Watching Hikounin Sentai Akibranger made me think about my own otaku-ness. I’m a 25 year old fan of Power Rangers. Some people would think one would be embarrassed to admit that, but I’m not. Like any other work of fiction that’d be easily featured at a Comic-con or Wondercon convention, Power Rangers is something that attracts fans of all ages. For many, like myself, they grew up with the series, but never grew out of it.
But that actually wasn’t always the case for me.
Mighty Morphin Power Rangers premiered in 1993. I was six years old then, the perfect age to get sucked into the world of bright colored superheroes wearing spandex. I was right in the middle of the show’s target audience and I was part of that huge cultural phenomenon that saw million of children begging their parents for Power Rangers toys and crowds clamoring for pictures with actors in Power Rangers suits.
I distinctly remember begging my parents to buy me the $60+ Megazord. And I remember finally getting one and bringing it home and having to tediously stick on all the decals and stickers onto the thing. I remember being so excited to head to our locals Toys-R-Us where the “Power Rangers” were supposed to make an appearance. The entire parking lot was full of people; full families, children sitting on their father’s shoulders.
I remember having to wait an hour in the blazing sun with no sign of any red, yellow, blue, black or pink-suited people, nor any sign of Jason, Trini, Billy, Zac, or Kimberly. I remember waiting a couple more minutes to finally see… well, someone, whoever, in Halloween-costume quality Ranger suits come out of the store and wave to the crowd. And walk back in the store.
I may have only been six or seven years old, but even then, I knew those weren’t the real Power Rangers. And yet, I was still a fan.
But then that’s where my memory gets fuzzy. I remember going to the theatre with my parents to watch Mighty Morphin Power Rangers: The Movie on its opening weekend. But after that, it seems I dropped the show. Maybe I grew up?
Over the years, I’d stumble upon the show again and I’d say to myself “Woah, Power Rangers is still on the air?” I remember seeing the first airing of In Space‘s “Countdown to Destruction.” I remember seeing various episodes of Lost Galaxy. And I distinctly remember watching an episode of Time Force that had Wes riding in Eric’s jeep.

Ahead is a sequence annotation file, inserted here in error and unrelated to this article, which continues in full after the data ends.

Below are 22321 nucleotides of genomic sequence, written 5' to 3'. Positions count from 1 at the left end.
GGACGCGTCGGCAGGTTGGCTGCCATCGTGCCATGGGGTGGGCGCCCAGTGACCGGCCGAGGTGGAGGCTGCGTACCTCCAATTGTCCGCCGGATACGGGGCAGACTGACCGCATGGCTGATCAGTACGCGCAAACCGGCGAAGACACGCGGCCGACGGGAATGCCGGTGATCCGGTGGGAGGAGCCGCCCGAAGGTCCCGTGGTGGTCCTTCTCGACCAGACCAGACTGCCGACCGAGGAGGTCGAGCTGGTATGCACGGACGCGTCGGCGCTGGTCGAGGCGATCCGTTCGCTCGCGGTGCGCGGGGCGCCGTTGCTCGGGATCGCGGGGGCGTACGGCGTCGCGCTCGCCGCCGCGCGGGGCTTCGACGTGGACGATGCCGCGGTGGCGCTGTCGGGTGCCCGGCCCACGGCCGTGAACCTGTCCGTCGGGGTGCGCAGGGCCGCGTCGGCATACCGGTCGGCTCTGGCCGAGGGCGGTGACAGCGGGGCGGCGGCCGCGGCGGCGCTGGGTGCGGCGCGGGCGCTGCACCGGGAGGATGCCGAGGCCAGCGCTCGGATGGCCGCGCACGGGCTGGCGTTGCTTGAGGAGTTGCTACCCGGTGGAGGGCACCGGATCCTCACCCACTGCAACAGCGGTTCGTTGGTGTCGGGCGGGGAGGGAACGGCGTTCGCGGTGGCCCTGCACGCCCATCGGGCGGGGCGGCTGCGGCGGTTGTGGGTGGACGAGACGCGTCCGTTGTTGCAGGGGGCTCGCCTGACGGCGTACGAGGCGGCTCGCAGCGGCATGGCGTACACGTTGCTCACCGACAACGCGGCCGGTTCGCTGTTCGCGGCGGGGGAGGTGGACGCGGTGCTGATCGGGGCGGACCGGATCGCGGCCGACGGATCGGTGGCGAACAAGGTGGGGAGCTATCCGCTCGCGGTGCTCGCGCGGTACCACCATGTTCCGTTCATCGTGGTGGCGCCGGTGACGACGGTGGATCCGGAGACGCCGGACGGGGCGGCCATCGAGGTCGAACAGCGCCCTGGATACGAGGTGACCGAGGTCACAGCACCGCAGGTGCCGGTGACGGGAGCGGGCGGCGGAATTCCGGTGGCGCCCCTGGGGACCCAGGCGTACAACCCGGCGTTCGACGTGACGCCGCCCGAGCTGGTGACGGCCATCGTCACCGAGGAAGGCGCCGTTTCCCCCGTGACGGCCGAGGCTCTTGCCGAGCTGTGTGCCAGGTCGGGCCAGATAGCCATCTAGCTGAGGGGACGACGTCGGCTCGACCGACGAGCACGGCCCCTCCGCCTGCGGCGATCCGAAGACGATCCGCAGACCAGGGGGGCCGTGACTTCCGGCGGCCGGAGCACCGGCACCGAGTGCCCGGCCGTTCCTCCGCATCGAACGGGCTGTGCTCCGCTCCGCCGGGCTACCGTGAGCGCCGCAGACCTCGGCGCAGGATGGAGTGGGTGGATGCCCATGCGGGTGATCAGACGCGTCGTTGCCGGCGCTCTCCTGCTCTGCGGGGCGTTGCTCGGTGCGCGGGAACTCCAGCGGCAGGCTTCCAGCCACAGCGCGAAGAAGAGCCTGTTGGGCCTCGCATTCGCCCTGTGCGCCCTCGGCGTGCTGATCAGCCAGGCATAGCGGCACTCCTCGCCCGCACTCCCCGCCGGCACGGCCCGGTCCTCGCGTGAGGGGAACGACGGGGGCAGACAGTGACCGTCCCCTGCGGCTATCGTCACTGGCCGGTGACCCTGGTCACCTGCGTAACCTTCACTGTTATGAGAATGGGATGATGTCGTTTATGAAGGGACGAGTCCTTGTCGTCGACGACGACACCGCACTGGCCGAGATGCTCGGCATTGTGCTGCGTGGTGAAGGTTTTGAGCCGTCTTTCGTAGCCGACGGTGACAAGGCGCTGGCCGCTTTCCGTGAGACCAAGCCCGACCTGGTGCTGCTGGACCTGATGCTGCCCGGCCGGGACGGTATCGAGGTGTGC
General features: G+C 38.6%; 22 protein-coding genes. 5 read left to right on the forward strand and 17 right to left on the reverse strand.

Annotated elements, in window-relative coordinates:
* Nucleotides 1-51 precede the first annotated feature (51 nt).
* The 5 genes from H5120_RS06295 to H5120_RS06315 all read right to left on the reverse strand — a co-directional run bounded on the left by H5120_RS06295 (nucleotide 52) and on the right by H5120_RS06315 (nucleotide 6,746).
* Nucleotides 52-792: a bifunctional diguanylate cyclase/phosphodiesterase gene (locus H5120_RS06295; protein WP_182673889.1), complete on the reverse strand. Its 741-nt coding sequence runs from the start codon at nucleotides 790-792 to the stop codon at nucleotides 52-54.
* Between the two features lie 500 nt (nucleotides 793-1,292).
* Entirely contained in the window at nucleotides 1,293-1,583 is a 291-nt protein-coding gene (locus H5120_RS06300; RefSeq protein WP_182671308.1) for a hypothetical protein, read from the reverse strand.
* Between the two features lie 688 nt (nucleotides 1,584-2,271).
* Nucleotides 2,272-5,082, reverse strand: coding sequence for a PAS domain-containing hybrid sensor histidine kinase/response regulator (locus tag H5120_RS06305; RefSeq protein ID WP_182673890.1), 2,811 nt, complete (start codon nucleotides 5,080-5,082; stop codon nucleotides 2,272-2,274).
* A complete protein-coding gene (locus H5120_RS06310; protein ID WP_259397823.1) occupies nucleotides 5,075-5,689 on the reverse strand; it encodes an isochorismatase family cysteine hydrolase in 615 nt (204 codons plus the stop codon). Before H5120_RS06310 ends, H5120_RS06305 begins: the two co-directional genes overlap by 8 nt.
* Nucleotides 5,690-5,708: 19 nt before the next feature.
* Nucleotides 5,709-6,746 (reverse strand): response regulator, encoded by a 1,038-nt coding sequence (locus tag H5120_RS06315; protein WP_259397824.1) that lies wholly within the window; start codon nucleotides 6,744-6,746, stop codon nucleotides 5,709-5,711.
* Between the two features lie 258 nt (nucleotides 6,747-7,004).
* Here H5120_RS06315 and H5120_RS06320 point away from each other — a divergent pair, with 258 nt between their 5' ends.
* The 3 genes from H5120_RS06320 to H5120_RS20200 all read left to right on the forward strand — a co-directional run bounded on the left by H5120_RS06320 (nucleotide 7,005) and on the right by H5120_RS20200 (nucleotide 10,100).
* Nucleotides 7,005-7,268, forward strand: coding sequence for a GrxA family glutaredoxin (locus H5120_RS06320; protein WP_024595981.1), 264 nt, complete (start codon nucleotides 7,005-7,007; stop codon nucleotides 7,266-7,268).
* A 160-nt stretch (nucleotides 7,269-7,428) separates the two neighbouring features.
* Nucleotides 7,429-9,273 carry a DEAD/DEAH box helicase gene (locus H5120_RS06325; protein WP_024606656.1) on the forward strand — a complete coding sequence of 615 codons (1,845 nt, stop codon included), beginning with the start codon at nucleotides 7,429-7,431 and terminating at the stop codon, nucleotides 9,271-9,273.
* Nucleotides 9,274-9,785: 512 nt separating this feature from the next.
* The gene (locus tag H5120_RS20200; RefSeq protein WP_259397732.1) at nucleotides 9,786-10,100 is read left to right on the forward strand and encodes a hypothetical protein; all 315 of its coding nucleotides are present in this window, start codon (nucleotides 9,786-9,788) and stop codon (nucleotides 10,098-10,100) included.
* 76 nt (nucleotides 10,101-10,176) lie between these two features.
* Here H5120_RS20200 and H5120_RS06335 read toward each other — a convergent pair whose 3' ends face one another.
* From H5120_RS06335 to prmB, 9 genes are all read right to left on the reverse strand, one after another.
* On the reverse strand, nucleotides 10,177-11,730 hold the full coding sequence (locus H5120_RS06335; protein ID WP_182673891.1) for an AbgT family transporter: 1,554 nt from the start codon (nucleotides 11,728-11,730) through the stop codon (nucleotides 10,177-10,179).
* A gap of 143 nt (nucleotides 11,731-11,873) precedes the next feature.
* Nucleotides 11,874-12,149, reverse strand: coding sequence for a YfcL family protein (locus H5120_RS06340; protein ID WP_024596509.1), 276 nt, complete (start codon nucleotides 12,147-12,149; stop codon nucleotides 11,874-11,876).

For those eight years, I wasn’t a Power Rangers fan. I didn’t regularly watch the show, if at all. I didn’t even know Zeo or Turbo existed. I had no idea there was a little kid named Justin who was “the new Blue Ranger!!!” But it was 2002 when that would change.
Once again, I stumbled upon an episode and was amazed Power Rangers still had a life on television. This time it was Wild Force’s “The Master’s Last Stand.” Coincidentally, it was the final episode to air on Fox Kids before the franchise entered the Disney family.
I was 15 then. Maybe a few years out of the Power Rangers target audience. Yet, I was intrigued by the episode. This villain has who I assumed was the Red Ranger chained up in a warehouse and gloating about murdering his parents. WTF!? This is Power Rangers!?
I immediately began looking up more info on the internets about this so-called Wild Force and how in the world Power Rangers managed to survive for ten years. I caught up on Wild Force thanks to the incessant airings on Fox Family Channel (before becoming ABC Family) before the series resumed with new episodes on its new home on ABC Kids.
I was hooked. I once again called myself a Power Rangers fan. Though many in the fandom don’t much care for Wild Force as a season, it’ll always hold a special place in my heart as the season that brought me back into the fold.
Since Wild Force, I haven’t missed a single episode of Power Rangers (except for the 2nd half of SPD… that’s a whole other
essay post right there). During that time, I was able to discover the pre-Wild Force seasons as well, watching Lost Galaxy and Time Force all the way through and possibly seeing the entire seasons of In Space and Lightspeed Rescue, though out of order and at various times over those few years.
Looking back it’s interesting to me that most of my Power Rangers experience was related to the Disney Era of the franchise. The seasons from Ninja Storm to RPM were the ones I looked forward to seeing week after week. Being excited about seeing a new episode every Saturday morning.
Maybe that’s one of the reasons I’m in the minority of fans who actually liked the Disney Era seasons. Before RPM, DinoThunder was my all-time favorite season. While that’s not an uncommon opinion, my actual liking of Mystic Force and Operation Overdrive is. And this isn’t a “Hindsight is 20/20” type of deal. I legitimately enjoyed the seasons when they first aired. Of course, everyone has their own opinion and I know some of those opinions have changed since Samurai began gracing our televisions.
But it were those Disney seasons that kept me a part of the Power Rangers fandom. Those Disney seasons got me interested in the franchise again, making me want to go back and watch all the Saban Era seasons too.
Twenty years after Power Rangers first premiered, I find myself a fan. I may have grown out of Power Rangers back in the mid 90s, but I grew to love the Power Rangers again in the 2000s. Maybe it was part nostalgia. Maybe it was enjoying some light fluff or in some cases, genuinely intriguing television [/RPMsnob]. And it’s also thanks to Power Rangers that I’ve become a big fan of Japanese tokusatsu these last two years.
And just like the three otakus of Akibaranger, I’m one of I’m sure thousands or millions of fans around the world who are fans of Power Rangers, no matter what age, no matter their level of comfort in shouting it to the world or keeping it a guilty pleasure.